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The Bottom Line

Will Prices Continue to Rise?
John Harrison

I heard that each sq. meter increases in value by $8 a month in Moscow, each day”, my wife excitedly told me. I looked at her in bewilderment, wondering what that means. I do know that the tiny 50 sq. meter where we live now, which I bought for $70,000 back in 2003 is now worth over $200,000. A rise even larger than the spectacular drop in value of the America dollar. Furthermore, the rise seems to be continuing unabated. The prices of the average sq. meter of flats in Moscow have risen on average by 7%-10% per month for the last 3 months, depending on the location, size and type of building, making Moscow real estate an incredible investment. But the questions is: will prices keep rising or not?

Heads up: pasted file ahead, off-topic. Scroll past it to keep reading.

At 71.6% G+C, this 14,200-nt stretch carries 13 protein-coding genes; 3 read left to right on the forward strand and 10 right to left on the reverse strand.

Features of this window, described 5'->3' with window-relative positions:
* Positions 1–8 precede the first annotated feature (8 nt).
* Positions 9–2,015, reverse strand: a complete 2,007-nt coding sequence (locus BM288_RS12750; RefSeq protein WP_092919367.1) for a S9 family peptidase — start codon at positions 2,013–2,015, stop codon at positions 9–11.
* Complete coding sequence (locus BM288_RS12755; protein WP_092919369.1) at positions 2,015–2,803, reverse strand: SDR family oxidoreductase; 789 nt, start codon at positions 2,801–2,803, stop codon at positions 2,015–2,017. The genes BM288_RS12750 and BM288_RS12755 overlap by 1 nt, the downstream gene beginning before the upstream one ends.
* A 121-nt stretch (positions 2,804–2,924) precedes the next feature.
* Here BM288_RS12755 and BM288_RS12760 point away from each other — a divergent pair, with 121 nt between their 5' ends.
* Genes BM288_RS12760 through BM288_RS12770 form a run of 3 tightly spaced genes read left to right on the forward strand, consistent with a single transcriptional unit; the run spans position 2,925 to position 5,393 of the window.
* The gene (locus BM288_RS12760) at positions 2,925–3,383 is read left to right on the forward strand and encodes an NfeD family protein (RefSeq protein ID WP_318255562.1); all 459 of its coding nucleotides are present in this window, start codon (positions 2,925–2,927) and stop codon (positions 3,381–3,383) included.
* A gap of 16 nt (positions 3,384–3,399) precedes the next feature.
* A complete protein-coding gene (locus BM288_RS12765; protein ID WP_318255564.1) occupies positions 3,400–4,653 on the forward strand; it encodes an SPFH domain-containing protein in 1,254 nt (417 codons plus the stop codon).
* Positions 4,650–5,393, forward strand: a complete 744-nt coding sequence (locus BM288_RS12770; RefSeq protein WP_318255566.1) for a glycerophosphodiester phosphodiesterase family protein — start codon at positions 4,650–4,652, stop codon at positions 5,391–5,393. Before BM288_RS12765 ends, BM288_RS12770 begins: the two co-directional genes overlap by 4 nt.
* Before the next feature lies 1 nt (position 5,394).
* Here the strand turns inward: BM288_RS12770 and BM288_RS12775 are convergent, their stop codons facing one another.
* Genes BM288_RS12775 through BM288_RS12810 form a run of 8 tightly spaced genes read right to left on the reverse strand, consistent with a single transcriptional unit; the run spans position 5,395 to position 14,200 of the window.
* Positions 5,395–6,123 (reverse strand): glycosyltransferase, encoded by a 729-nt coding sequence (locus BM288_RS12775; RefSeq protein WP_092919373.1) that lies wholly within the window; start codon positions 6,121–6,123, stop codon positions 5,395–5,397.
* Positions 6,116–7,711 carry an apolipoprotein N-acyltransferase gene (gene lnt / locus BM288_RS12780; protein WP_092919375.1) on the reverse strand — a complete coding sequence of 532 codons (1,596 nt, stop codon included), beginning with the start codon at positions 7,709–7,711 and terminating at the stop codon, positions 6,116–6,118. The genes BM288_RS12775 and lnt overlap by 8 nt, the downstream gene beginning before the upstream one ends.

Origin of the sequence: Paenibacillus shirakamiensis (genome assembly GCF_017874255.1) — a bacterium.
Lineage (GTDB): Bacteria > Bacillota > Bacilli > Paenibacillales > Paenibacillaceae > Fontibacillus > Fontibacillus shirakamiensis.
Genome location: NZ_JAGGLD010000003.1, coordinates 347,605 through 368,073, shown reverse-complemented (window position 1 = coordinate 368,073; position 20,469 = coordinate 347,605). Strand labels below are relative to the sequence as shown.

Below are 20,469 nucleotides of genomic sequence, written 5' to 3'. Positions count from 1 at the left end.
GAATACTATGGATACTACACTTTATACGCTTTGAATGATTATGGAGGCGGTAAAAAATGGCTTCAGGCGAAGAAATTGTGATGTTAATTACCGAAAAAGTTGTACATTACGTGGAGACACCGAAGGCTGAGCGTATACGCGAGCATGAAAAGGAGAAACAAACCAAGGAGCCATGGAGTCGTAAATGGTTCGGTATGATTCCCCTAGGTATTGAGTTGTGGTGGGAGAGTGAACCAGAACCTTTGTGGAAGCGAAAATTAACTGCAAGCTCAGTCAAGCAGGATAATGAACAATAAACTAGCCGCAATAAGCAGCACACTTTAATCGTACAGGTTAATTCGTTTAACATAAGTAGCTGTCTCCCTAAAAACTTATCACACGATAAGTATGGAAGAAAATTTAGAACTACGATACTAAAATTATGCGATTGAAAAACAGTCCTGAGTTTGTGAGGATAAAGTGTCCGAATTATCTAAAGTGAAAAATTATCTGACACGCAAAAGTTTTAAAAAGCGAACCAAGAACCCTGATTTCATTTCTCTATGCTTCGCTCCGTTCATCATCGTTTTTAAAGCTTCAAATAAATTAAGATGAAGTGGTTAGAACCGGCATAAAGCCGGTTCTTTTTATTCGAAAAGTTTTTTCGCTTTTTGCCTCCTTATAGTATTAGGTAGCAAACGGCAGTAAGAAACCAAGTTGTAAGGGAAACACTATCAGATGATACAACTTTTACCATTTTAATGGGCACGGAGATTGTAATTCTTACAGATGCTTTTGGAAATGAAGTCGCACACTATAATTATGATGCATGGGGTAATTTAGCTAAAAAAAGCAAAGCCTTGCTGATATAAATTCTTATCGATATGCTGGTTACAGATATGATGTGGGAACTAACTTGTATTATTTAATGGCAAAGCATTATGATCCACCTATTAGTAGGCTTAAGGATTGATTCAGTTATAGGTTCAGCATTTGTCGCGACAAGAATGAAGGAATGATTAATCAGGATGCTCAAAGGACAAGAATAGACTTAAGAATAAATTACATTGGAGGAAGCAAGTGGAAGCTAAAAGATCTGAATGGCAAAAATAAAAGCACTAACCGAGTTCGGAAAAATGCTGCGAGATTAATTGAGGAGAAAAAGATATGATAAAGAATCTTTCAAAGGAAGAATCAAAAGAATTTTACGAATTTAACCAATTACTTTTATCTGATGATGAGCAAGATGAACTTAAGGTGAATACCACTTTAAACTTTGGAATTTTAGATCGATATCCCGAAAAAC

Surely, there must be a crash coming? Having drifted in deep negative equity for a period after the 1970’s London crash, I know that what goes up, does indeed, eventually, come down. But the Moscow rise continues inexorably. The Khodorovsky affair, Cheyney’s ‘Iron Curtain’ speech in early May, the failure of meaningful progress in the battle to diversify the Russian economy, a spate of high-level government firings, a clamp-down on the press, all seem to have failed to curb the rise. Prices in the ‘Golden Mile’ area average at least $15,000 per sq. meter, whilst an average of $6,000 to S$7,000 per sq. meter seems to be the average for older properties in the center, even those with ‘wooden perekritie’, which the mayor seems to be have his eye on demolishing, to make room for profitable development of new residential blocks. Alexander Ziminsky, the director of elite housing at Penny Lane Realty commented that average prices for elite housing have now reached $17,000 per sq. meter. “When we had that minor bank crisis two years ago, journalists asked me – how can $10,000 per sq. meter possibly be realistic? I answered – let’s just wait and see. Now it is not unusual to sell a property for even a staggering $35,000 per sq. meter, but that is for properties that have been decorated nicely.”